Digital Advertising 101
Most digital advertising is based on a real-time bidding process:
- Advertisers use various ad platforms such as Google Ads to determine how much they’re willing to pay to serve display ads through that network.
- If the user clicks on the ad, the advertiser pays a fee to the ad platform. This is called pay-per-click (PPC) advertising.
- When a potential customer visits a website that is part of the ad network, they will see the ad that belongs to the highest bidder or the ad that the network has deemed to be of the highest quality.
- The exception to this process is search engine marketing (SEM), also known as paid search. The only difference is that the ad displays at the top of search engine results instead of being embedded on a web page.
Unlike traditional auctions the highest bidder isn’t always the winner. The Google Ads Network – the
largest ad network on the web – factors Quality Score into its rankings. Google determines this Quality
Score based on expected click-through rates, ad relevance and landing page experience.
This means advertisers can earn a lower CPC by creating high-quality ads that lead to optimised, highly
relevant landing pages. And the rewards are well worth the effort: Google Ads are seen by an estimated
90% of all web users. With so much potential exposure, marketers who use digital ads effectively have
significant opportunity to build brand awareness while also converting leads deeper into the sales funnel.
Retargeting: How It Works
Ad retargeting is a type of PPC advertising. Advertisers configure their ad campaigns to target specific web users based on their previous internet activity, which can be discerned through cookies and third-party data. This allows advertisers to make bids that target users whose browsing history makes them more likely to click on the ad.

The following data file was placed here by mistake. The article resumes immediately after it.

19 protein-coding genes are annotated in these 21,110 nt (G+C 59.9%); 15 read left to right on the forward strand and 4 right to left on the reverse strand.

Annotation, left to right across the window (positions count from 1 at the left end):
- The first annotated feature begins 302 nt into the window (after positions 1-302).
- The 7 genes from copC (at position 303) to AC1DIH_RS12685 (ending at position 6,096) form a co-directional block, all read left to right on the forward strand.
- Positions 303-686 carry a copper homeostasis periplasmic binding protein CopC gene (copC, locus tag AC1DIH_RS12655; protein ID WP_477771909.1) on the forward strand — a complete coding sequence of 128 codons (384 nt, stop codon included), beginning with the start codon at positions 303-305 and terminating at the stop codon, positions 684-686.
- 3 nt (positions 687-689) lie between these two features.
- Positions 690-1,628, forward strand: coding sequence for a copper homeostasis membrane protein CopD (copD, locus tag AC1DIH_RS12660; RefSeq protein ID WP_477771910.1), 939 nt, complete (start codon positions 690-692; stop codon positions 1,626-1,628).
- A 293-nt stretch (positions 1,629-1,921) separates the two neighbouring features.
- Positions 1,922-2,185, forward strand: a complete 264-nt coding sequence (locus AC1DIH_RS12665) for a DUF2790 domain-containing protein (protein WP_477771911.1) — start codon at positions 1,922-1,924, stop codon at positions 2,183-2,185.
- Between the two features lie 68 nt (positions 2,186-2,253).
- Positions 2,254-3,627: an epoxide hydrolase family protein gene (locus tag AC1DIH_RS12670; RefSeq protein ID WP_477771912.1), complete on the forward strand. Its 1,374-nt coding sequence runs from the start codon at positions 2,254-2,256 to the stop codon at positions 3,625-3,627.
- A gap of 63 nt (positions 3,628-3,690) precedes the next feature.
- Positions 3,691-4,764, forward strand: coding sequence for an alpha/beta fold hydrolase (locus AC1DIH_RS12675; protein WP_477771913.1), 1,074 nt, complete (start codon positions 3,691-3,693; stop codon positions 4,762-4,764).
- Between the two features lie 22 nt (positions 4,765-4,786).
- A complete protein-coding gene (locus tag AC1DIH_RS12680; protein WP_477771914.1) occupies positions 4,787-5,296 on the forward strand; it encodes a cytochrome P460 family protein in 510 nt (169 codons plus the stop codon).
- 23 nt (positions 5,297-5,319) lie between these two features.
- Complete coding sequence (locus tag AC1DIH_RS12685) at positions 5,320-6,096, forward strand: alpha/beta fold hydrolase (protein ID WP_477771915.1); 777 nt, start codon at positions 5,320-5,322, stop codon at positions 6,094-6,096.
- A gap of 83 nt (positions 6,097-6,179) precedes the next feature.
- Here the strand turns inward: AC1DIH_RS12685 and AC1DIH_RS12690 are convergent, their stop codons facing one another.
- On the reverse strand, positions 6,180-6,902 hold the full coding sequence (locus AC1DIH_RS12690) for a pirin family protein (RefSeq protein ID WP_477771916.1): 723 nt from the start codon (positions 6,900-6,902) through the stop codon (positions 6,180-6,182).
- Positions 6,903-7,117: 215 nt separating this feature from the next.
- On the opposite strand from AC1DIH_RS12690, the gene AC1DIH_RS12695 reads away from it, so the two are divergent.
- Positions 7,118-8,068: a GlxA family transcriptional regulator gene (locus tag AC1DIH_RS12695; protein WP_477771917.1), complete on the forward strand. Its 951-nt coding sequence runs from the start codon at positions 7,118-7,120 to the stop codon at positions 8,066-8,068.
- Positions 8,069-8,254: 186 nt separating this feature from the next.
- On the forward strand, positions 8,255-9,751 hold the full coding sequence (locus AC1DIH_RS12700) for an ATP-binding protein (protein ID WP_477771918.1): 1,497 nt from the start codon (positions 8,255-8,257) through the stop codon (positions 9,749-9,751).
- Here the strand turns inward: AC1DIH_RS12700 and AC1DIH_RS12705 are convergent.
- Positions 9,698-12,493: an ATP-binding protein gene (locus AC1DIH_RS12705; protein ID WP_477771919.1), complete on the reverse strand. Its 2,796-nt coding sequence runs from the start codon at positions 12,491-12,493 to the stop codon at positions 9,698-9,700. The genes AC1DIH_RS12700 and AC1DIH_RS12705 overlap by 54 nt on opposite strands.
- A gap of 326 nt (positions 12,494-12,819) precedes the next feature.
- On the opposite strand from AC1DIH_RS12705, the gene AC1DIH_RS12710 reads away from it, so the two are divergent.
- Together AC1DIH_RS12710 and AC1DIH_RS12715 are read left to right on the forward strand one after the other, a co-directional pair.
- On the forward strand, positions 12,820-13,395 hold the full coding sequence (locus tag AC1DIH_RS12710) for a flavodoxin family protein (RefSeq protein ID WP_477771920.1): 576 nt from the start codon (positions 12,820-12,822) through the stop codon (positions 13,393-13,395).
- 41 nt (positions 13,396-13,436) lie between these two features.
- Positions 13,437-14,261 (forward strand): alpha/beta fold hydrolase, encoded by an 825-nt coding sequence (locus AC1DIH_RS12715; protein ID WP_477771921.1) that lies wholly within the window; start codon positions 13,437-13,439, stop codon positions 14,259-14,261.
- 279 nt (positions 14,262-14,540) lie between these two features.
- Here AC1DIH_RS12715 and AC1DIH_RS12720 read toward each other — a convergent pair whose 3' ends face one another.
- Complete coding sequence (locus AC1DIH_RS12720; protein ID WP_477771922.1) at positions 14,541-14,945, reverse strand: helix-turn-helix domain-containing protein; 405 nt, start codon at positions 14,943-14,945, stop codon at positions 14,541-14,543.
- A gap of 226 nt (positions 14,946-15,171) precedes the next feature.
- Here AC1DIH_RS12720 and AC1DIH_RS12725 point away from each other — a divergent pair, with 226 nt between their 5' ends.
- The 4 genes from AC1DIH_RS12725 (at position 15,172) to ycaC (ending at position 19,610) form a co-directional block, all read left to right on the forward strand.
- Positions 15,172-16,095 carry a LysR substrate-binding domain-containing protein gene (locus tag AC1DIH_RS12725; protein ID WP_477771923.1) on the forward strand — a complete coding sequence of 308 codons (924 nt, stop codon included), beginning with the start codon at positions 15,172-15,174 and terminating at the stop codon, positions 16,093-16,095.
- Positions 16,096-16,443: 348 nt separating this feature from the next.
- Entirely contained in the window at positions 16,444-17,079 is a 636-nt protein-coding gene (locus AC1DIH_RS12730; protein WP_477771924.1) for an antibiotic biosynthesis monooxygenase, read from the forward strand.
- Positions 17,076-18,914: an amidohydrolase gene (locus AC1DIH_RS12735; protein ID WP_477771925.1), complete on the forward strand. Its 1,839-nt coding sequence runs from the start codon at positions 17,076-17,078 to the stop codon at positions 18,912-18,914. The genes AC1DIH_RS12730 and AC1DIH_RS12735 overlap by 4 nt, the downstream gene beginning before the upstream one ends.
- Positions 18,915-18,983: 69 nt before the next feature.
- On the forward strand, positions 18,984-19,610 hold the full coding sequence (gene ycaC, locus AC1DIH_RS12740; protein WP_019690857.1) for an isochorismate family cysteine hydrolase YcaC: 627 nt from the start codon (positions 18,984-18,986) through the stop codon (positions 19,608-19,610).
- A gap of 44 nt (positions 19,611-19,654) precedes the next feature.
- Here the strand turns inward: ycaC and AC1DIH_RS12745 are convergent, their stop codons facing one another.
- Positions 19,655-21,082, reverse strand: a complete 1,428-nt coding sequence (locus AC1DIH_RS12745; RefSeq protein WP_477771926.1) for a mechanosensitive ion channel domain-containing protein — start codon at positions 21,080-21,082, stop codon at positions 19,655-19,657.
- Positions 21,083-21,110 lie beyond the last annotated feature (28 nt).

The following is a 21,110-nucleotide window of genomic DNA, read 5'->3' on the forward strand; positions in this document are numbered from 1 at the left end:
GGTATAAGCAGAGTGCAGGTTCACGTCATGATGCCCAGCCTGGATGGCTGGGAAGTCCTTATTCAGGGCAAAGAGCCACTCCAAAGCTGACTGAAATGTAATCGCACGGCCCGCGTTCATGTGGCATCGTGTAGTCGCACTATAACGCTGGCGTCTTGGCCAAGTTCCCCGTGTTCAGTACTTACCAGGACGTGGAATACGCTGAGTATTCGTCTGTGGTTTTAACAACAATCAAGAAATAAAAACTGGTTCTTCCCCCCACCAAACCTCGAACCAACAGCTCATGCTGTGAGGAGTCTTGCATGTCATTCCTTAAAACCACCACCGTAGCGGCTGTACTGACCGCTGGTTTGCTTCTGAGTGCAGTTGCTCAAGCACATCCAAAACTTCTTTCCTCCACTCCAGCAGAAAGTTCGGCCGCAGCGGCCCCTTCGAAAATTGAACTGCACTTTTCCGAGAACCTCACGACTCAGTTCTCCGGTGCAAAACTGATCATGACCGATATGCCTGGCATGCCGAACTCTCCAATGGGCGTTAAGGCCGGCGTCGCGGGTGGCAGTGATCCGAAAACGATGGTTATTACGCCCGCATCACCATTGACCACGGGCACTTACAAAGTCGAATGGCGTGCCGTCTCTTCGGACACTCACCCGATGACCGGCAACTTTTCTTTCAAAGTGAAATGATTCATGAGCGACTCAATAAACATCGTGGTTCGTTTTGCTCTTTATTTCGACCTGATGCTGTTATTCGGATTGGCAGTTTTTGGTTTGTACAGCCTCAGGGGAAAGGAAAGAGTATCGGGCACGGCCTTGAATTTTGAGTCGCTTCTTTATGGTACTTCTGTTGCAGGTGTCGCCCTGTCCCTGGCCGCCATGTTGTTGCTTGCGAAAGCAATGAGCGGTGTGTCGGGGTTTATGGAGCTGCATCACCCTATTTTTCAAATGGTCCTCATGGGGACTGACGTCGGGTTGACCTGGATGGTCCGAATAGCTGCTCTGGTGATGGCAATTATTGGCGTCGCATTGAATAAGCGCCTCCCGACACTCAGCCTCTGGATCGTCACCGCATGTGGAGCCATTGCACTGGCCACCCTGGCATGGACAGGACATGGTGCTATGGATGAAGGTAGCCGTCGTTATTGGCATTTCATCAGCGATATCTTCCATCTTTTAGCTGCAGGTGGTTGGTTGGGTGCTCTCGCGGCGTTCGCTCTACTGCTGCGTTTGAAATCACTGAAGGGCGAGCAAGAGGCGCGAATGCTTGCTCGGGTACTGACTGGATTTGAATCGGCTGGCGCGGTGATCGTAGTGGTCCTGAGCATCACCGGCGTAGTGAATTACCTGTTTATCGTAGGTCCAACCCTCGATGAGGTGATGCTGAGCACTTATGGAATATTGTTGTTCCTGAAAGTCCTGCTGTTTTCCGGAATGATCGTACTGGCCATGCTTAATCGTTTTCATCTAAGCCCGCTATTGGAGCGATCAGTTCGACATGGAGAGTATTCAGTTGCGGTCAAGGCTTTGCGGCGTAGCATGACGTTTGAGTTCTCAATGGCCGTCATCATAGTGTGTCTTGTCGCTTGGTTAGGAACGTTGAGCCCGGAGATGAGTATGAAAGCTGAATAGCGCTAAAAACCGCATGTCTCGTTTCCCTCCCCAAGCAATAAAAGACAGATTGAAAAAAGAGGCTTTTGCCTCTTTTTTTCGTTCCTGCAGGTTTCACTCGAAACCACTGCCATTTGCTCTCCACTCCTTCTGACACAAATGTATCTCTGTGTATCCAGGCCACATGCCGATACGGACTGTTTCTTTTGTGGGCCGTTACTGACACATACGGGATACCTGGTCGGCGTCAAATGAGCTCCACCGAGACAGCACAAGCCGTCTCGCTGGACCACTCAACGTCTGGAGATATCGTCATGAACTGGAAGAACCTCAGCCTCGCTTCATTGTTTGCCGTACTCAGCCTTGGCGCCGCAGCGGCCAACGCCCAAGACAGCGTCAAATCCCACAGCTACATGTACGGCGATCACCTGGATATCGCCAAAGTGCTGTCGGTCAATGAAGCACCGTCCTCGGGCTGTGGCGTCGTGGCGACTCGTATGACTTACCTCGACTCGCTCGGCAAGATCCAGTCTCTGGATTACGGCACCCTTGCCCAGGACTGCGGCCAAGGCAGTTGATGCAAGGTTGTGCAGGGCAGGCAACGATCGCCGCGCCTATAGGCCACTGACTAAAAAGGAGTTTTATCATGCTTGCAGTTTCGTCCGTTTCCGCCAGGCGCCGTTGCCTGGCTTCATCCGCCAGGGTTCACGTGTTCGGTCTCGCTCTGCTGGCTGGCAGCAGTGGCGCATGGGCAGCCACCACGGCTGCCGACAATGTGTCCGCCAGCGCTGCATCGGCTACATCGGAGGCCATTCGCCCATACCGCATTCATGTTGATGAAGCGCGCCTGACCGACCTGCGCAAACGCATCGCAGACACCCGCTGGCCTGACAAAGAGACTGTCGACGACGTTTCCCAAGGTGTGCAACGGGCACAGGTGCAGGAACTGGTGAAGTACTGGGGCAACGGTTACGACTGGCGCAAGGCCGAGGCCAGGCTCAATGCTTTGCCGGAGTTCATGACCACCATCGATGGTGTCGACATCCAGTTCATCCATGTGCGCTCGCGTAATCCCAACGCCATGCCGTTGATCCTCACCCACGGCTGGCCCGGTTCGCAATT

Retargeted ads can target users who have had previous interactions with your site or your brand. For example, a potential customer may have looked at specific product categories on your website. This is commonly referred to as website retargeting.
Alternatively, retargeted ads can be served to users who have never interacted with your brand, but have shown interest in other brands and product pages that are similar to yours. This is called dynamic retargeting.
Retargeting can be executed on search networks (search retargeting) or via display networks (display retargeting).
How Brafton Helps
As part of our PPC management services, Brafton will assign a consultant to
focus on retargeting campaigns across the following platforms:
- Google Ad Network.
- Microsoft Advertising (Bing and Yahoo).
- Facebook Custom Audiences.
- Syndication networks (Taboola, Outbrain).
We assist with every aspect of your retargeting strategy, including the following:
Managed Spend Allocation
Your dedicated consultant will make strategic recommendations for how to allocate spend based on historic campaign performance, marketing objectives, target audience and other variables. This will ensure that advertising spend is always funneled toward channels that will yield maximum returns.
Brafton’s PPC consultants can manage retargeting campaigns via AdRoll and other leading retargeting tools to assist you with:
- Audience segmentation: A retargeting platform like AdRoll makes it easy to segment audiences according to how they interact with your site or other content on the web. For example, you can define audiences based on activities such as what pages they visit, what buttons they click, how many impressions they have been served, whether or not they’re part of an existing campaign audience in your CRM and much more.